Adoption Roadblocks

Companies not using tech tools for SOX compliance — or organizations that are having difficulty innovating further — cite various challenges. The top reasons include:

  • The level of effort it would take to implement technologies, train people to use them, and govern and maintain the tools
  • A lack of time to spend exploring automation due to other priorities, including preparing for an initial public offering or completing a merger
  • Many areas of the SOX control environment simply not being conducive to automation
  • A lack of funding and/or executive support for automation
  • A lack of knowledge on available tools and technology

Among those responses, the third one can be true for a number of organizations. In many cases, data or forms are not clean or consistent enough to make a transition to automation practical. But companies that perform automation-readiness assessments often discover that they have a greater opportunity to automate than they initially thought. Therefore, organizations should take every opportunity to explore ways to adopt technology or make broader use of existing solutions to drive improvements in efficiency, effectiveness and coverage. The time to begin that endeavor is now.

(A side note: Some organizations cannot financially justify implementing technology to assist with SOX compliance even after an assessment. Protiviti helps these companies by leveraging our new suite of technology accelerators, which can be run on demand or as a service to bring the power of automation and analytics into these environments. View a replay of the webinar and a demonstration of how the solution works. Contact us to find out more.)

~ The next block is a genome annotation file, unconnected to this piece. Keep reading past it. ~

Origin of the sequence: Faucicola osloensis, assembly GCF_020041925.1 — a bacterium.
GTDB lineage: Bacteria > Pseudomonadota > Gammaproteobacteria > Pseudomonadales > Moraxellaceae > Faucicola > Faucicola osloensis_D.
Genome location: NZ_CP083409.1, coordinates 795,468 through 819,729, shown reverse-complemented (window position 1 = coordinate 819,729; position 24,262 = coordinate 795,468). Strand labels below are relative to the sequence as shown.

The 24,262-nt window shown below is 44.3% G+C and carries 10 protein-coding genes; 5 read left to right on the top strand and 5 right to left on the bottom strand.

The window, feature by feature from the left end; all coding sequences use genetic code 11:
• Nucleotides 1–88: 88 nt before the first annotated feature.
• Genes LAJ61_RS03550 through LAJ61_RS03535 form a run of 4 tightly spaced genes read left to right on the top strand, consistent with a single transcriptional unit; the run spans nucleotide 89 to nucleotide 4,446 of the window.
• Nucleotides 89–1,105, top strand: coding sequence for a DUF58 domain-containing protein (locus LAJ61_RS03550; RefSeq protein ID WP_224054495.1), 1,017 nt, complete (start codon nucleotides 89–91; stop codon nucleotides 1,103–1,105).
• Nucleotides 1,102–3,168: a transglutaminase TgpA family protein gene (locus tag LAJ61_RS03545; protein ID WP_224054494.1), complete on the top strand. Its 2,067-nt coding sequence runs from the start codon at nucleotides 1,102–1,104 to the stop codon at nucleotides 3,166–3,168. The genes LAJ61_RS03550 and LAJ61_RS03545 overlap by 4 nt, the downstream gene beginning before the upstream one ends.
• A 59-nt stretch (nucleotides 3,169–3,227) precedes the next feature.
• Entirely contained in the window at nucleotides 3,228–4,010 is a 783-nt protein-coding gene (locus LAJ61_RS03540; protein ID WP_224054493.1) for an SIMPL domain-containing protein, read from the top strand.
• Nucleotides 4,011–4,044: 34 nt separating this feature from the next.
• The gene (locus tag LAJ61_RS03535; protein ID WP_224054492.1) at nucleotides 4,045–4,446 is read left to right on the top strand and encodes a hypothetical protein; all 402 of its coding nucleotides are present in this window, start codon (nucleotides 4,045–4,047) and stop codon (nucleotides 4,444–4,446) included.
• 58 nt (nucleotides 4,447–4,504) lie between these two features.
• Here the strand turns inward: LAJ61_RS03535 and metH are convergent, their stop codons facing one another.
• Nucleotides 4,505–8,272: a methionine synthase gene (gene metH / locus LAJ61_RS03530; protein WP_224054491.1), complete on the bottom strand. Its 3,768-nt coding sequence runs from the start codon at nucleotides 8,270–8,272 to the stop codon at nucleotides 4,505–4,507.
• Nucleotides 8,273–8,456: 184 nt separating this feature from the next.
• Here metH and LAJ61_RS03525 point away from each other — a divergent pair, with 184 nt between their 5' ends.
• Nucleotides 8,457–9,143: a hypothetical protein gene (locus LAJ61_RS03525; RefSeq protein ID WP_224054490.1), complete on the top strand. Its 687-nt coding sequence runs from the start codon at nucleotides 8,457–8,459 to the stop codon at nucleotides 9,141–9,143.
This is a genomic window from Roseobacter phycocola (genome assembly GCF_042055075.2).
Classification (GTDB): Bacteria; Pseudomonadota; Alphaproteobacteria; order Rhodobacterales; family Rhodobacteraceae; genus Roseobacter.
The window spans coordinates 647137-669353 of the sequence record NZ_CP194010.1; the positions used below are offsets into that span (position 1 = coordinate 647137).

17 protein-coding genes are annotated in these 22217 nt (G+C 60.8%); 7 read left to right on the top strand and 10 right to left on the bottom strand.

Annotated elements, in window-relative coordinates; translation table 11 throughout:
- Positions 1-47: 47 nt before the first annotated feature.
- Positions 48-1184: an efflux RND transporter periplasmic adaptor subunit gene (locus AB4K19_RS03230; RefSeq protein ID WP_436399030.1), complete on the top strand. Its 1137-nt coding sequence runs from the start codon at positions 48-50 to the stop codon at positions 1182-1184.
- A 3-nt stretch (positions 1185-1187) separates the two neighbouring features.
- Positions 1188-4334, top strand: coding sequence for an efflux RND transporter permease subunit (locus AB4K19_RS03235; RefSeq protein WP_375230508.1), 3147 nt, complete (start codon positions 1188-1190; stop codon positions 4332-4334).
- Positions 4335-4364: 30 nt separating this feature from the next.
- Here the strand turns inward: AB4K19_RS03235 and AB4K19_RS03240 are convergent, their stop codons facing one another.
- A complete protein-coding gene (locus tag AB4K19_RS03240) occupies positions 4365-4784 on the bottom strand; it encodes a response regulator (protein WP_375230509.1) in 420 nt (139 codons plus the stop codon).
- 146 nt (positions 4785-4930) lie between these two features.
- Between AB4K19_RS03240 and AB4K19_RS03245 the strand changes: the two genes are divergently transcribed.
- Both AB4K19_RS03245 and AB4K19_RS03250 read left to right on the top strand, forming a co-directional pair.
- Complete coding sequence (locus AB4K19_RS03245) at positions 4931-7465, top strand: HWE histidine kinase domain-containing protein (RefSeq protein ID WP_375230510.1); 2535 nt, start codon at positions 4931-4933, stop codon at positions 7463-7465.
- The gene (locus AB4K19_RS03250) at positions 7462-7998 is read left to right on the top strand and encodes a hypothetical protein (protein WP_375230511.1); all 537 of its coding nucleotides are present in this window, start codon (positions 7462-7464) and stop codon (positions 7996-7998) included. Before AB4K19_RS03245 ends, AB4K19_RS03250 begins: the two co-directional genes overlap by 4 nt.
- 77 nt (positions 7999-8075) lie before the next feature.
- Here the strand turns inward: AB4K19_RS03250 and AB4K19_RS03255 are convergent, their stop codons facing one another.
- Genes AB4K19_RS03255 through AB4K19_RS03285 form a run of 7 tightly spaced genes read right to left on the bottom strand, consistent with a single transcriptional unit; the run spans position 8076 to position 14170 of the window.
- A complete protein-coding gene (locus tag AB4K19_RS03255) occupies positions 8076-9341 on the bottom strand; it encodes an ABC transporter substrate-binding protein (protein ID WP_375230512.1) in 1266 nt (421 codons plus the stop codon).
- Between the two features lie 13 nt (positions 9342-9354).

Ultimately, organizations considering adopting technology solutions to create SOX compliance efficiencies can take preliminary steps to gauge feasibility by performing a control assessment to identify highly manual tasks, data availability and consistency, and highly transactional controls. For those that have data analytics, RPA solutions or a similar technology already in-house, it’s easier to leverage the IT function and add the analytics or RPA use cases into the existing programs to measure their effectiveness.

Regardless of which route an organization decides to take, the key is to start small and pick the best use case to test. Once organizations commit to implementing technology and get familiar with it, the results will fuel ideas on how to fully utilize the solution, thereby generating even more efficiency and a greater return on investment.